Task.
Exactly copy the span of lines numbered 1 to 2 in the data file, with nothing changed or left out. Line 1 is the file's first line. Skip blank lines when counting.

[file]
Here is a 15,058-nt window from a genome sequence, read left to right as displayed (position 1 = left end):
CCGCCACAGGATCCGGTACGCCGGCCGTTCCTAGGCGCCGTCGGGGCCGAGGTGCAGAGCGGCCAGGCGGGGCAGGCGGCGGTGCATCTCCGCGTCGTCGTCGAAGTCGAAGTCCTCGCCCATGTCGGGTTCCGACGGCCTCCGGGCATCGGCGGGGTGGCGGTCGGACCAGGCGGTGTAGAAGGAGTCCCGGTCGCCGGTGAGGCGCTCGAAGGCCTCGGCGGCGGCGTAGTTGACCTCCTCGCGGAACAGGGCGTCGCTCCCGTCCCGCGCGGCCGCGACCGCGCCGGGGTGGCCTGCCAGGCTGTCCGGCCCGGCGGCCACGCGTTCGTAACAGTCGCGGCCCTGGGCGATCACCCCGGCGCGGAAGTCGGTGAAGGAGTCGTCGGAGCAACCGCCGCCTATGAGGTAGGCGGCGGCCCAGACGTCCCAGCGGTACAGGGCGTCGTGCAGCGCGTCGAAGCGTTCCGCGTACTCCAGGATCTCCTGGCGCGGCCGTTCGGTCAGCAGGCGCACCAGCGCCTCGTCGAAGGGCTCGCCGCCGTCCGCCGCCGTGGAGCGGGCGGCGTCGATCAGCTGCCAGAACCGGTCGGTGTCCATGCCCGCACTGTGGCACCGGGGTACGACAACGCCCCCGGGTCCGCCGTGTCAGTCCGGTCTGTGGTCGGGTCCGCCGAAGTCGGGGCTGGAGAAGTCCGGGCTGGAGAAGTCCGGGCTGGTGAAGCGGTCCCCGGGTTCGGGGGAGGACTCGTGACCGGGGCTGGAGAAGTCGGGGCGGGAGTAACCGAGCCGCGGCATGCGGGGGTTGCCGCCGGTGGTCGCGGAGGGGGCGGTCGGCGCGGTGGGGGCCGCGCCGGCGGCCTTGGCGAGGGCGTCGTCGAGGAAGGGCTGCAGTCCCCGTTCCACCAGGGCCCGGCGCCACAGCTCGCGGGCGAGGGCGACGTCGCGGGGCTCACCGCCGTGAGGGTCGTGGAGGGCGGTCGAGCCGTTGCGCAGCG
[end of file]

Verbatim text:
Here is a 15,058-nt window from a genome sequence, read left to right as displayed (position 1 = left end):
CCGCCACAGGATCCGGTACGCCGGCCGTTCCTAGGCGCCGTCGGGGCCGAGGTGCAGAGCGGCCAGGCGGGGCAGGCGGCGGTGCATCTCCGCGTCGTCGTCGAAGTCGAAGTCCTCGCCCATGTCGGGTTCCGACGGCCTCCGGGCATCGGCGGGGTGGCGGTCGGACCAGGCGGTGTAGAAGGAGTCCCGGTCGCCGGTGAGGCGCTCGAAGGCCTCGGCGGCGGCGTAGTTGACCTCCTCGCGGAACAGGGCGTCGCTCCCGTCCCGCGCGGCCGCGACCGCGCCGGGGTGGCCTGCCAGGCTGTCCGGCCCGGCGGCCACGCGTTCGTAACAGTCGCGGCCCTGGGCGATCACCCCGGCGCGGAAGTCGGTGAAGGAGTCGTCGGAGCAACCGCCGCCTATGAGGTAGGCGGCGGCCCAGACGTCCCAGCGGTACAGGGCGTCGTGCAGCGCGTCGAAGCGTTCCGCGTACTCCAGGATCTCCTGGCGCGGCCGTTCGGTCAGCAGGCGCACCAGCGCCTCGTCGAAGGGCTCGCCGCCGTCCGCCGCCGTGGAGCGGGCGGCGTCGATCAGCTGCCAGAACCGGTCGGTGTCCATGCCCGCACTGTGGCACCGGGGTACGACAACGCCCCCGGGTCCGCCGTGTCAGTCCGGTCTGTGGTCGGGTCCGCCGAAGTCGGGGCTGGAGAAGTCCGGGCTGGAGAAGTCCGGGCTGGTGAAGCGGTCCCCGGGTTCGGGGGAGGACTCGTGACCGGGGCTGGAGAAGTCGGGGCGGGAGTAACCGAGCCGCGGCATGCGGGGGTTGCCGCCGGTGGTCGCGGAGGGGGCGGTCGGCGCGGTGGGGGCCGCGCCGGCGGCCTTGGCGAGGGCGTCGTCGAGGAAGGGCTGCAGTCCCCGTTCCACCAGGGCCCGGCGCCACAGCTCGCGGGCGAGGGCGACGTCGCGGGGCTCACCGCCGTGAGGGTCGTGGAGGGCGGTCGAGCCGTTGCGCAGCG